Investors in Morgan Stanley (MS) were pleasantly surprised by the bank's fourth quarter results. The strategic direction to focus on the brokerage business and strong presence in equities has paid off with equity markets increasing rapidly in 2013 across the globe.
As the bank trades at parity to its book value, I remain cautious. The bank needs to make much more incremental profit improvements before the valuation becomes appealing enough in my opinion.
Fourth Quarter Headlines
Morgan Stanley reported GAAP revenues of $7.83 billion. Excluding the impact of debt valuation adjustments, non-GAAP revenues came in at $8.20 billion which is up 9.7% on the year before.
Reported GAAP earnings came in at $192 million, down nearly 71% on the year before. Non-GAAP earnings, after accounting for the negative DVA adjustments, totaled $433 million. This is down nearly 56% on the year before.
Reported earnings from continuing operations came in at $0.07 per share. Excluding DVA adjustments, earnings came in at $0.20 per share. This compares to last year's earnings of $0.49 per share. Note that the bank took $1.2 billion in legal expenses, which impacted earnings by forty cents per share. Expenses were related to mortgage litigation and investigations, all tied to mortgage liabilities resulting from the credit crisis.
Adjusted earnings, excluding DVA adjustments and net tax impact of the legal expenses, came in at $0.50 per share. This number beat consensus estimates by five cents.
Details Of The Earnings Release
Morgan Stanley's results were well-received by the market. Investment banking revenues were up 8% to $1.56 billion, and were very strong compared to a weaker third quarter.
Trading revenues of $1.51 billion were unchanged compared to a year ago, which is quite an achievement in relation to its competitors. Revenues at all other segments rose as well while the asset management business approached the $2.5 billion quarterly revenue mark.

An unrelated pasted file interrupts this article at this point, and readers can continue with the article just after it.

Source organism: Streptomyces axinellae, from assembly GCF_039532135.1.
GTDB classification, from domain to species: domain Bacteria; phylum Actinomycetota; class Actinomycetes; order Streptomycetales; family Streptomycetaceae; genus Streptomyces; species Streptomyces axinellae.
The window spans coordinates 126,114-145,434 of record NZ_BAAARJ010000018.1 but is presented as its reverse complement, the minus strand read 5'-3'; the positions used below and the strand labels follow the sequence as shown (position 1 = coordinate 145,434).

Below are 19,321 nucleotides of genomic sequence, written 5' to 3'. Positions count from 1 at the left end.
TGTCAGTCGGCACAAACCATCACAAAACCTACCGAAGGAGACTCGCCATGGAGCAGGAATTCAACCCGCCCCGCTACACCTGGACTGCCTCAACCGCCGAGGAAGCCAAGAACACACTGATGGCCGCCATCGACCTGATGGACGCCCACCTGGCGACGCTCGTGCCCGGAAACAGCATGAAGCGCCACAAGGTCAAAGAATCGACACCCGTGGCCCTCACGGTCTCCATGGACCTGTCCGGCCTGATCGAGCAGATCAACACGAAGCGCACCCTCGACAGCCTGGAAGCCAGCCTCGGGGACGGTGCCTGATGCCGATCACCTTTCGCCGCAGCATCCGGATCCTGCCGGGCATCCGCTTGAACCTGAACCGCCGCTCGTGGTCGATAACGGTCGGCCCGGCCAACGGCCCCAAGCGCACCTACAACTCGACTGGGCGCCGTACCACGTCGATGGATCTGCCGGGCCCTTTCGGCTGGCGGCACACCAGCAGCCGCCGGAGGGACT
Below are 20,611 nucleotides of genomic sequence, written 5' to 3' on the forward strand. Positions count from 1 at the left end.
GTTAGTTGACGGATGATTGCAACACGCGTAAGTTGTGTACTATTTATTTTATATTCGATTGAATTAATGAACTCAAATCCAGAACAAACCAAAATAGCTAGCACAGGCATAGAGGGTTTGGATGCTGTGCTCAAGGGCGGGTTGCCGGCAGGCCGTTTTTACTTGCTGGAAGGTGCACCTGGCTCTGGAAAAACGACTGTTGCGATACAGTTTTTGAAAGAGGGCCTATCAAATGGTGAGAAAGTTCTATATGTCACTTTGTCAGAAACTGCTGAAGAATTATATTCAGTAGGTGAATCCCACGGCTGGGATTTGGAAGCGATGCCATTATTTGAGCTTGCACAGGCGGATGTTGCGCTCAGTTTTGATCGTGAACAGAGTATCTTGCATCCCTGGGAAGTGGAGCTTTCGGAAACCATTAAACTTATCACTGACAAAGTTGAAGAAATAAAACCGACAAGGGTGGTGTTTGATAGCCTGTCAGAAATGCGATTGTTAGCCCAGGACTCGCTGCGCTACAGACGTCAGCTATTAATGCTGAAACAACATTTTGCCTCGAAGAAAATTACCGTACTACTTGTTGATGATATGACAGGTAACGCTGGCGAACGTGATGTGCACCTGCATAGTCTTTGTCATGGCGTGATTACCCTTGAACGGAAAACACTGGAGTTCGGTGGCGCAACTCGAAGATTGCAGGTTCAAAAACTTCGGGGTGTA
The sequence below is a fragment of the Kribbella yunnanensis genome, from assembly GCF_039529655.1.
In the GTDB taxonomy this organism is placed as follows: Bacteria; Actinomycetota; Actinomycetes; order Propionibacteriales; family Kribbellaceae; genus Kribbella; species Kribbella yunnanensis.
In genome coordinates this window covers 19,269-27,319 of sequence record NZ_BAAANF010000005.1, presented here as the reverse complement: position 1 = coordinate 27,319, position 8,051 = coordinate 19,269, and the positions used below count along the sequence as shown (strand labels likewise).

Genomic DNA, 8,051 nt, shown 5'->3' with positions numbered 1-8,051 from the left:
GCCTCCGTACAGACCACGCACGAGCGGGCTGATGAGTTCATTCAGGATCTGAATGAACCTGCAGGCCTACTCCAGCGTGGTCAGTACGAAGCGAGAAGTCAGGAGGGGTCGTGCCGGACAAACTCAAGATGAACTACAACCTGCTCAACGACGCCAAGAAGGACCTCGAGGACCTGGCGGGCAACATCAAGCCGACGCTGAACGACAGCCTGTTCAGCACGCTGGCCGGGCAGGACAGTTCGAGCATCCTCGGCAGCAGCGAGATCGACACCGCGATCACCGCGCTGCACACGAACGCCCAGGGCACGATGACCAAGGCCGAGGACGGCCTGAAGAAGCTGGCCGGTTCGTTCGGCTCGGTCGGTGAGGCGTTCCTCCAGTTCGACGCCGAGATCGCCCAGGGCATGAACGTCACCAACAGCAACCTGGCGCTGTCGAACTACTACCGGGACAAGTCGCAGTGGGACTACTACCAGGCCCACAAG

To please its bankers, Morgan Stanley boosted compensation and expenses by 10% to $3.99 billion for the quarter. Total non-compensation expenses rose by 49% to $3.90 billion, largely on the back of a $1.2 billion charge in legal expenses.
Looking Back At 2013
Morgan Stanley made great progress in 2013. For starters, the bank reported top line growth of 24% with revenues totaling $32.4 billion. Compensation expenses fell by 10% as a percentage of total revenues to 50%, which is still a large number.
The bank managed to show great operating leverage on the back of this top line growth with compensation expenses rising just 4% to $16.3 billion. Even when factoring in the large one-time expenses, earnings attributable to shareholders came in at $2.8 billion. This compares to a very modest $30 million GAAP loss the year before.
Morgan Stanley's shares still have a long way to go. After peaking around $90 in 2007, shares fell to lows of $10 a year later. Ever since, shares traded in a $10-$35 trading range, but shares did see a major dip in 2012. In June of 2012, shares fell to lows of $12 amidst capital worries and ever since shares have tripled over the past eighteen months.
As the bank made a lot of progress in recent years, the bank is still paying out very modest dividends, awaiting the Federal Reserve's approval to increase payouts. The $0.05 per share quarterly dividend provides investors with a very modest 0.6% dividend yield. Back in 2007, Morgan Stanley still paid out a quarterly dividend of $0.27 per share, much more than the annual payments at the moment.
Trading at little below $33, shares of Morgan Stanley have finally returned to trade at or little above book value of $32.29 per share. The bank already trades at 1.23 times tangible book value. The retained earnings boosted the Basel III Tier 1 Common ratio to 10.5%.
Implications For Investors
Morgan Stanley had a very strong quarter as year to date gains of nearly 7% have pushed shares up to little over $33 per share, valuing the bank at $65 billion.
The strategic direction to focus on retail brokerage and asset management, has paid off handsomely, especially with the strong equity markets in 2013. In a staged deal, Morgan Stanley will now be the full owners of the Smith Barney unit, after buying the remaining stake from Citigroup (C). The focus on brokerage and asset management was therefore well-timed in an industry which is much less volatile. The traditional strong exposure in equities was a big winner as well, offset by weaker trading.
The bank is now raising its pre-tax profit margins from 20-22% to 22-25% by 2015, providing a boost for earnings going forwards.
While I like Morgan Stanley's progress and strategic direction, shares have moved up a long way making the stock still reasonably expensive compared to its peers in terms of the price-earnings valuation. With the bank already trading at parity to its book value, I don't see enough prospects for further profit improvements to make shares appealing at current levels.